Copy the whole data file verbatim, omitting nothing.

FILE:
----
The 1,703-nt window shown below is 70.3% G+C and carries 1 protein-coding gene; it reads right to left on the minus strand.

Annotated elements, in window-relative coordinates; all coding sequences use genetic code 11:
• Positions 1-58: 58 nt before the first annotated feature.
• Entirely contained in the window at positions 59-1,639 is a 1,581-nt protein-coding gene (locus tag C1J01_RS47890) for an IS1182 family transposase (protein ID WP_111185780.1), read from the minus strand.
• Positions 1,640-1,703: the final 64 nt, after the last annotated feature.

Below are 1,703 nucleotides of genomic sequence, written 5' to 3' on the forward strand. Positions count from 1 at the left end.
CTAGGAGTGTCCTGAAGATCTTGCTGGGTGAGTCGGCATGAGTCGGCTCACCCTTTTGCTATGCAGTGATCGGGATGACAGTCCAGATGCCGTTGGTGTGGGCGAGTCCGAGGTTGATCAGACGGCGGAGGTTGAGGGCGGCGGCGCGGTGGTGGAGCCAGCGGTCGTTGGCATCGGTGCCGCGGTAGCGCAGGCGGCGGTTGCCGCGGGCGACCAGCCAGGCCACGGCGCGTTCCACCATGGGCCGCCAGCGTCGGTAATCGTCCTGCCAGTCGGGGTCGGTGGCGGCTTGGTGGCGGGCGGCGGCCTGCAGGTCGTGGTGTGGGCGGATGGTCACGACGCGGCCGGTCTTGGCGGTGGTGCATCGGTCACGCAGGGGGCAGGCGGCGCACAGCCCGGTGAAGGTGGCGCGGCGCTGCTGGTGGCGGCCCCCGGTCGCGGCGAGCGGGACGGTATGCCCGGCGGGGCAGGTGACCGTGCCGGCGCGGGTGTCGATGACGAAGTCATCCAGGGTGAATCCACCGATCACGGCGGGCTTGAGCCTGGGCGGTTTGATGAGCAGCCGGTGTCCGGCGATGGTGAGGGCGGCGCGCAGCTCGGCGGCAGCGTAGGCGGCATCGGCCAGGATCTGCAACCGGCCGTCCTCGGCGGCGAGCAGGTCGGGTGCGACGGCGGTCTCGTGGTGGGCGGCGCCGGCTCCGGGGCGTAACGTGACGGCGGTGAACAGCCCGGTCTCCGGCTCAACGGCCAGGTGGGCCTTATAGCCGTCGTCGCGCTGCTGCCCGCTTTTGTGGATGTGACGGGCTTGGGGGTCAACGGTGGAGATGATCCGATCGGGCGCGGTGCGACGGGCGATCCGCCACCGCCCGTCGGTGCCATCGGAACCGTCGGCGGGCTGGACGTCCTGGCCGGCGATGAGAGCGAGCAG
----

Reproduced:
The 1,703-nt window shown below is 70.3% G+C and carries 1 protein-coding gene; it reads right to left on the minus strand.

Annotated elements, in window-relative coordinates; all coding sequences use genetic code 11:
• Positions 1-58: 58 nt before the first annotated feature.
• Entirely contained in the window at positions 59-1,639 is a 1,581-nt protein-coding gene (locus tag C1J01_RS47890) for an IS1182 family transposase (protein ID WP_111185780.1), read from the minus strand.
• Positions 1,640-1,703: the final 64 nt, after the last annotated feature.

Below are 1,703 nucleotides of genomic sequence, written 5' to 3' on the forward strand. Positions count from 1 at the left end.
CTAGGAGTGTCCTGAAGATCTTGCTGGGTGAGTCGGCATGAGTCGGCTCACCCTTTTGCTATGCAGTGATCGGGATGACAGTCCAGATGCCGTTGGTGTGGGCGAGTCCGAGGTTGATCAGACGGCGGAGGTTGAGGGCGGCGGCGCGGTGGTGGAGCCAGCGGTCGTTGGCATCGGTGCCGCGGTAGCGCAGGCGGCGGTTGCCGCGGGCGACCAGCCAGGCCACGGCGCGTTCCACCATGGGCCGCCAGCGTCGGTAATCGTCCTGCCAGTCGGGGTCGGTGGCGGCTTGGTGGCGGGCGGCGGCCTGCAGGTCGTGGTGTGGGCGGATGGTCACGACGCGGCCGGTCTTGGCGGTGGTGCATCGGTCACGCAGGGGGCAGGCGGCGCACAGCCCGGTGAAGGTGGCGCGGCGCTGCTGGTGGCGGCCCCCGGTCGCGGCGAGCGGGACGGTATGCCCGGCGGGGCAGGTGACCGTGCCGGCGCGGGTGTCGATGACGAAGTCATCCAGGGTGAATCCACCGATCACGGCGGGCTTGAGCCTGGGCGGTTTGATGAGCAGCCGGTGTCCGGCGATGGTGAGGGCGGCGCGCAGCTCGGCGGCAGCGTAGGCGGCATCGGCCAGGATCTGCAACCGGCCGTCCTCGGCGGCGAGCAGGTCGGGTGCGACGGCGGTCTCGTGGTGGGCGGCGCCGGCTCCGGGGCGTAACGTGACGGCGGTGAACAGCCCGGTCTCCGGCTCAACGGCCAGGTGGGCCTTATAGCCGTCGTCGCGCTGCTGCCCGCTTTTGTGGATGTGACGGGCTTGGGGGTCAACGGTGGAGATGATCCGATCGGGCGCGGTGCGACGGGCGATCCGCCACCGCCCGTCGGTGCCATCGGAACCGTCGGCGGGCTGGACGTCCTGGCCGGCGATGAGAGCGAGCAG